October 23, 2017 – This week, our time machine shuttles back and forth between the 1880s and the 1980s, with a story anchored at the ends of family trees and DNA strands. Our guide on this journey is Fiona Davis, author of The Address: A Novel. It builds a bridge between two women, united across a century by the legendary Dakota apartment building.
Famous today as the home to celebrities and artists — and infamous as the spot John Lennon met his doom — it was originally a Guided Age an enigma, plopped in the middle of Upper Manhattan’s muddy fields, still dotted with ramshackle farmhouses. By the 1980s, the Dakota had fallen into sooty disrepair, and found its grand apartments suffering architectural indignities like lime green shag carpets, bamboo walls, and mirrored closets.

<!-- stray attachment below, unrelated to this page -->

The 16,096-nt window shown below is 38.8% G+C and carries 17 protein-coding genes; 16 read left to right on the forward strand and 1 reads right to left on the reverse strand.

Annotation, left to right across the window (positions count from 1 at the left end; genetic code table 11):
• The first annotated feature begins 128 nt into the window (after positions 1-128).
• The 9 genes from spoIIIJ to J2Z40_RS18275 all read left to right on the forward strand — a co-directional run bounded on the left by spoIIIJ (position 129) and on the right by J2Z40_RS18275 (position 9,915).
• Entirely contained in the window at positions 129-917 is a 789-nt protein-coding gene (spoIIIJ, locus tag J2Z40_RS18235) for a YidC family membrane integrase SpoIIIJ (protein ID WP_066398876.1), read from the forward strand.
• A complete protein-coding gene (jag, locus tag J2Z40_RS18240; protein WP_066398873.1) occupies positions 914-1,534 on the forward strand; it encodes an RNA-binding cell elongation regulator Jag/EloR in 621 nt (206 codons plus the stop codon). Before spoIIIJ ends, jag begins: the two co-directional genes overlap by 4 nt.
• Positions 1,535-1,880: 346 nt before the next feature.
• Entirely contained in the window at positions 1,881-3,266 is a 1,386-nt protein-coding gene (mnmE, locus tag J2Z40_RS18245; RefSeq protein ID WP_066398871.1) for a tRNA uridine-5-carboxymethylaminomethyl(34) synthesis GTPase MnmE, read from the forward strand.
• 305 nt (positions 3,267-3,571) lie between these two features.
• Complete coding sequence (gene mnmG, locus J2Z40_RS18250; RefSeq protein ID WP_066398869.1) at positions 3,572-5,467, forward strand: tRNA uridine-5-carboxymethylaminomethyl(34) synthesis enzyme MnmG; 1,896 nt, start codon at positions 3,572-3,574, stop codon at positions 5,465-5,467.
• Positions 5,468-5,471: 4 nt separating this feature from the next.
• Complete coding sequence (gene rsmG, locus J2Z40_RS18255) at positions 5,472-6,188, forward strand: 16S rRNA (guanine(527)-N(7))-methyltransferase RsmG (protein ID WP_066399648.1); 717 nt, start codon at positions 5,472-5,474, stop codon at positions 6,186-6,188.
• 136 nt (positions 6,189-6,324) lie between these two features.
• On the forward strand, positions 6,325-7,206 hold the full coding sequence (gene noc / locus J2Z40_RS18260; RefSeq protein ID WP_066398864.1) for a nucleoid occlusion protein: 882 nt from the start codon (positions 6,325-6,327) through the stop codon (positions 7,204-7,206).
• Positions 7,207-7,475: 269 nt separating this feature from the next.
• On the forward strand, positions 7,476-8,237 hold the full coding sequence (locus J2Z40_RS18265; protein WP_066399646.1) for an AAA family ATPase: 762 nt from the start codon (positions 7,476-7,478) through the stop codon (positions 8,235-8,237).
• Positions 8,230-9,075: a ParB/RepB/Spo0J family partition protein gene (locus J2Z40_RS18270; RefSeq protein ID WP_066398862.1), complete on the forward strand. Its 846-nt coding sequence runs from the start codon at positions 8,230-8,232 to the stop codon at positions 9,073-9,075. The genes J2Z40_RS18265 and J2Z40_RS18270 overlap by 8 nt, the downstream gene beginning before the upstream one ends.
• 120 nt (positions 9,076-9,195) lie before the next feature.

The Address follows on the heels of Fiona Davis’s acclaimed first book, The Dollhouse, about the famed Barbizon Hotel for Women. Born in Canada and raised in places as far-flung as Utah, Texas, and New Jersey, our guest worked for years as an actress on Broadway, and attended both the College of William & Mary and the Columbia University School of Journalism.